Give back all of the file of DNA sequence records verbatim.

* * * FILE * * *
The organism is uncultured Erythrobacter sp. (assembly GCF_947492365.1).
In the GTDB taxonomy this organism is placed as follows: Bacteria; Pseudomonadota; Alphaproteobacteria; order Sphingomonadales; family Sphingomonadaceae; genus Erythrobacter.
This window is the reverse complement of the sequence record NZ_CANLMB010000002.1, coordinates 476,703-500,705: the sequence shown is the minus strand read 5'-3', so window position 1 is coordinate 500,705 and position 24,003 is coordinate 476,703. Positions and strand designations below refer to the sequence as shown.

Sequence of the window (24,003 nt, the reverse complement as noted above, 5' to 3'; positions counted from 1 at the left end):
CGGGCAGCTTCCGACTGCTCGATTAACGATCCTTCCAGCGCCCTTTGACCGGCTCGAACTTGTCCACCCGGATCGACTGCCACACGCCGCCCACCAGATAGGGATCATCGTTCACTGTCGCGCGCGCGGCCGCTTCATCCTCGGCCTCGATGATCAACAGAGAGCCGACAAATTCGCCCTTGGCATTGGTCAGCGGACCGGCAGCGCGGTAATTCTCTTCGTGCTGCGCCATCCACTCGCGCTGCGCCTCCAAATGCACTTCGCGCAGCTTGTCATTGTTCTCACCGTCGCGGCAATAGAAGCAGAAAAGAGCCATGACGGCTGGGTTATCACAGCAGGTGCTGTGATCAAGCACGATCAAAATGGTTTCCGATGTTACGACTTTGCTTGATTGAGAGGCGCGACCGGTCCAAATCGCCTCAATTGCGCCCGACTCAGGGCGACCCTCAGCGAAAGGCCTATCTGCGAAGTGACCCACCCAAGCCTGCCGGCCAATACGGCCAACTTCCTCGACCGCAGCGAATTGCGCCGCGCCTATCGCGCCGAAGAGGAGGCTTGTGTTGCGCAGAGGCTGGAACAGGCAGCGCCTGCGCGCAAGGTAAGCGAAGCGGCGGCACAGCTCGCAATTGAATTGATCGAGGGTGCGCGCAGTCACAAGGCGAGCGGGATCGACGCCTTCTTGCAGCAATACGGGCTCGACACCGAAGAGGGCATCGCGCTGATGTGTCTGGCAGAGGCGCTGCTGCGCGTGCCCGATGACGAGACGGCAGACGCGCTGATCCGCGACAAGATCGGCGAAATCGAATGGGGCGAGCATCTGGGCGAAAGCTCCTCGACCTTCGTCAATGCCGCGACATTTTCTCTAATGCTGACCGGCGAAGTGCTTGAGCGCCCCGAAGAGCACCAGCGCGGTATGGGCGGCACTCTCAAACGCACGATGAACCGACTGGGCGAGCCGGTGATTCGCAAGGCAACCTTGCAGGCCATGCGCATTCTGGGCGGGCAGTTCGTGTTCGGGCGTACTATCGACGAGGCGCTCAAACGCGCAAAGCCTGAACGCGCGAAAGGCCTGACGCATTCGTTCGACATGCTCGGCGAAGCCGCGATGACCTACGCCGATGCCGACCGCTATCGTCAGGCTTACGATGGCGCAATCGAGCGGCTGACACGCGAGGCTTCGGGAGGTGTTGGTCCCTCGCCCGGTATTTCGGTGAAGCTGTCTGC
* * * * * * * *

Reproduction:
The organism is uncultured Erythrobacter sp. (assembly GCF_947492365.1).
In the GTDB taxonomy this organism is placed as follows: Bacteria; Pseudomonadota; Alphaproteobacteria; order Sphingomonadales; family Sphingomonadaceae; genus Erythrobacter.
This window is the reverse complement of the sequence record NZ_CANLMB010000002.1, coordinates 476,703-500,705: the sequence shown is the minus strand read 5'-3', so window position 1 is coordinate 500,705 and position 24,003 is coordinate 476,703. Positions and strand designations below refer to the sequence as shown.

Sequence of the window (24,003 nt, the reverse complement as noted above, 5' to 3'; positions counted from 1 at the left end):
CGGGCAGCTTCCGACTGCTCGATTAACGATCCTTCCAGCGCCCTTTGACCGGCTCGAACTTGTCCACCCGGATCGACTGCCACACGCCGCCCACCAGATAGGGATCATCGTTCACTGTCGCGCGCGCGGCCGCTTCATCCTCGGCCTCGATGATCAACAGAGAGCCGACAAATTCGCCCTTGGCATTGGTCAGCGGACCGGCAGCGCGGTAATTCTCTTCGTGCTGCGCCATCCACTCGCGCTGCGCCTCCAAATGCACTTCGCGCAGCTTGTCATTGTTCTCACCGTCGCGGCAATAGAAGCAGAAAAGAGCCATGACGGCTGGGTTATCACAGCAGGTGCTGTGATCAAGCACGATCAAAATGGTTTCCGATGTTACGACTTTGCTTGATTGAGAGGCGCGACCGGTCCAAATCGCCTCAATTGCGCCCGACTCAGGGCGACCCTCAGCGAAAGGCCTATCTGCGAAGTGACCCACCCAAGCCTGCCGGCCAATACGGCCAACTTCCTCGACCGCAGCGAATTGCGCCGCGCCTATCGCGCCGAAGAGGAGGCTTGTGTTGCGCAGAGGCTGGAACAGGCAGCGCCTGCGCGCAAGGTAAGCGAAGCGGCGGCACAGCTCGCAATTGAATTGATCGAGGGTGCGCGCAGTCACAAGGCGAGCGGGATCGACGCCTTCTTGCAGCAATACGGGCTCGACACCGAAGAGGGCATCGCGCTGATGTGTCTGGCAGAGGCGCTGCTGCGCGTGCCCGATGACGAGACGGCAGACGCGCTGATCCGCGACAAGATCGGCGAAATCGAATGGGGCGAGCATCTGGGCGAAAGCTCCTCGACCTTCGTCAATGCCGCGACATTTTCTCTAATGCTGACCGGCGAAGTGCTTGAGCGCCCCGAAGAGCACCAGCGCGGTATGGGCGGCACTCTCAAACGCACGATGAACCGACTGGGCGAGCCGGTGATTCGCAAGGCAACCTTGCAGGCCATGCGCATTCTGGGCGGGCAGTTCGTGTTCGGGCGTACTATCGACGAGGCGCTCAAACGCGCAAAGCCTGAACGCGCGAAAGGCCTGACGCATTCGTTCGACATGCTCGGCGAAGCCGCGATGACCTACGCCGATGCCGACCGCTATCGTCAGGCTTACGATGGCGCAATCGAGCGGCTGACACGCGAGGCTTCGGGAGGTGTTGGTCCCTCGCCCGGTATTTCGGTGAAGCTGTCTGC